In a dramatic blow for EU antitrust regulators, Intel won its appeal against a 1.06 billion euro ($1.2 billion) EU antitrust fine it received 12 years ago for suffocating a competitor.

The ruling in favor of Intel's arguments by Europe's second-highest court is likely to boost Alphabet's Google in its fight against hefty EU antitrust fines, as well as Apple, Amazon, and Facebook, which are all under investigation by the EU antitrust enforcer.

In 2009, the European Commission sanctioned Intel for attempting to stifle rival Advanced Micro Devices by providing rebates to computer manufacturers Dell, Hewlett-Packard, NEC, and Lenovo for purchasing the majority of their processors from Intel.

The General Court of Luxembourg, Europe's second-highest court, slammed the EU competition enforcer's findings and overturned the penalties.

"The (European) Commission's analysis is incomplete, and it is impossible to show to the required legal standard that the rebates in question were capable of, or likely to have anticompetitive effects," the judges ruled.

The entire article of the disputed judgment that imposed a fine of 1.06 billion euros on Intel for the breach was overturned by the court.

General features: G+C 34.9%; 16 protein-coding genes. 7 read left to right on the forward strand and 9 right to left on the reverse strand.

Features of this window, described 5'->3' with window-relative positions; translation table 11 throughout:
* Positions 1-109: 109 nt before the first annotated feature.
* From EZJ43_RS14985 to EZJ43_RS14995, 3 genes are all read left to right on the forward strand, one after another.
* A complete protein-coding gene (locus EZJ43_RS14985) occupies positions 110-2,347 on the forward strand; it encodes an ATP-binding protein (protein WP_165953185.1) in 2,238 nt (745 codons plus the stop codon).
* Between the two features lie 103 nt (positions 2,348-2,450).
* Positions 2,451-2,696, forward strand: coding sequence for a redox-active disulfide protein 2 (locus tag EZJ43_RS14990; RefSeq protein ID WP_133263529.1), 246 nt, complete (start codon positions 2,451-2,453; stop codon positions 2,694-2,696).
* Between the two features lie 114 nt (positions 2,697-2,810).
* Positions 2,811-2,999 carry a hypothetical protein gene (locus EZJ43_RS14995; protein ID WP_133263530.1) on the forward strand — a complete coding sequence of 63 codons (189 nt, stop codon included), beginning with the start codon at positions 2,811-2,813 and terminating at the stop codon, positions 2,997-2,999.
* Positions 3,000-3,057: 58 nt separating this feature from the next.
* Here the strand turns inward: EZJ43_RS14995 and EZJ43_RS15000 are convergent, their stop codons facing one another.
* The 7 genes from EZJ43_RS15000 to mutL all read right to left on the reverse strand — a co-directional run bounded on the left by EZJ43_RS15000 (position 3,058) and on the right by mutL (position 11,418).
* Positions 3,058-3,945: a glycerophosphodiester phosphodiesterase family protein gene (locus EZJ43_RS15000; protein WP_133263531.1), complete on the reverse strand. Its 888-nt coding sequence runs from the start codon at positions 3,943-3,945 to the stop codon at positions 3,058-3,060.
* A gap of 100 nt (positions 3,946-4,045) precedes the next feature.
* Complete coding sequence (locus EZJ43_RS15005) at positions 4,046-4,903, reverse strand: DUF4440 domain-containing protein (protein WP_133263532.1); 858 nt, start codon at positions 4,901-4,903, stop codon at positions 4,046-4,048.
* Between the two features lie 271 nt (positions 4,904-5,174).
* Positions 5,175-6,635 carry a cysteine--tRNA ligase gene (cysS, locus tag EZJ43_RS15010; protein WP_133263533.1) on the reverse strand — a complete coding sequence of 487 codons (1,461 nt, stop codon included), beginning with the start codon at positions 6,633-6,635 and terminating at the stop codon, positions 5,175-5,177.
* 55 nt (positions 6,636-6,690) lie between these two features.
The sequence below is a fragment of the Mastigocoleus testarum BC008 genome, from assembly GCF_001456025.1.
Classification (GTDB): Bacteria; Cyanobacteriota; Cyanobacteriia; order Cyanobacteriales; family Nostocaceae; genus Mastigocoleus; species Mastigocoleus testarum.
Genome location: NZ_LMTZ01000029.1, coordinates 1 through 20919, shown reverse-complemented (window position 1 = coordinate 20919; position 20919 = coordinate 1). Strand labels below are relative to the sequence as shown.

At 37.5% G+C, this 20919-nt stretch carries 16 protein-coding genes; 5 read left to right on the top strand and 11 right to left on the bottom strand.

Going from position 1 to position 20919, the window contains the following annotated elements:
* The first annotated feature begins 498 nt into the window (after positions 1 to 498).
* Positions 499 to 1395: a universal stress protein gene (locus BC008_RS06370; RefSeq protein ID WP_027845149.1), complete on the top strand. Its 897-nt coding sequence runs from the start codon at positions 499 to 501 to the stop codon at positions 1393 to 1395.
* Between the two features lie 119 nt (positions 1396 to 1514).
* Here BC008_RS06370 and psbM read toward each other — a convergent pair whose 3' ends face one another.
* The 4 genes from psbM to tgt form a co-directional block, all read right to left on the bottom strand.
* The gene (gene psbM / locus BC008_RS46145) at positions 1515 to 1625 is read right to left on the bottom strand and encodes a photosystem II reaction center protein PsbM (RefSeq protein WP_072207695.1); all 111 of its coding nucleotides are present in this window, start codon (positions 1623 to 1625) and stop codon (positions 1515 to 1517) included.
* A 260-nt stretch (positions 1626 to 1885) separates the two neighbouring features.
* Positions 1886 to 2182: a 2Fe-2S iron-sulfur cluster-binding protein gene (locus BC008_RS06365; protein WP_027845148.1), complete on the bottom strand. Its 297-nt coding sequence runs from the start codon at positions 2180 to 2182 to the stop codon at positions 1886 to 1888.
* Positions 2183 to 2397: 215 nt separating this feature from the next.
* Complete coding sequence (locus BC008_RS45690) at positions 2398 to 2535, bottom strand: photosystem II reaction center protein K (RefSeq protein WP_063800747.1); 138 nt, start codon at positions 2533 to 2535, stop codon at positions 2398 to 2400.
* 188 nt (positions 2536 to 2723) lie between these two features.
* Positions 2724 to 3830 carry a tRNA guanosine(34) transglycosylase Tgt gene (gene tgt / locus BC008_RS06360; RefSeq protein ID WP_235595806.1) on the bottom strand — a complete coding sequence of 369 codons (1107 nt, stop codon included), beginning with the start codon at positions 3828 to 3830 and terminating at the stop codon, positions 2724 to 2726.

The Commission stated that it will analyze the decision and consider its options.As Big Tech stocks get slaughtered, Intel rises from the ashes - CNN

The same court had affirmed the Commission's 2009 ruling in 2014, but the EU Court of Justice, Europe's top court, ordered Intel's case to be reexamined in 2017.

Rebates, particularly those granted by dominant corporations, are often disliked by regulators, who believe they are anti-competitive. Companies, on the other hand, argue that regulators must prove rebates have anti-competitive impacts before they may be sanctioned.

According to Assimakis Komninos, a partner at legal firm White & Case, the verdict will make the regulator's job more difficult.

"This is a significant win for Intel. It raises the bar for the Commission when it comes to bringing dominance charges. For each situation, it will have to do an effects-based analysis. This will have an effect on all businesses "he stated

The decision can be challenged at the CJEU.

T-286/09 P Intel Corporation v Commission is the case.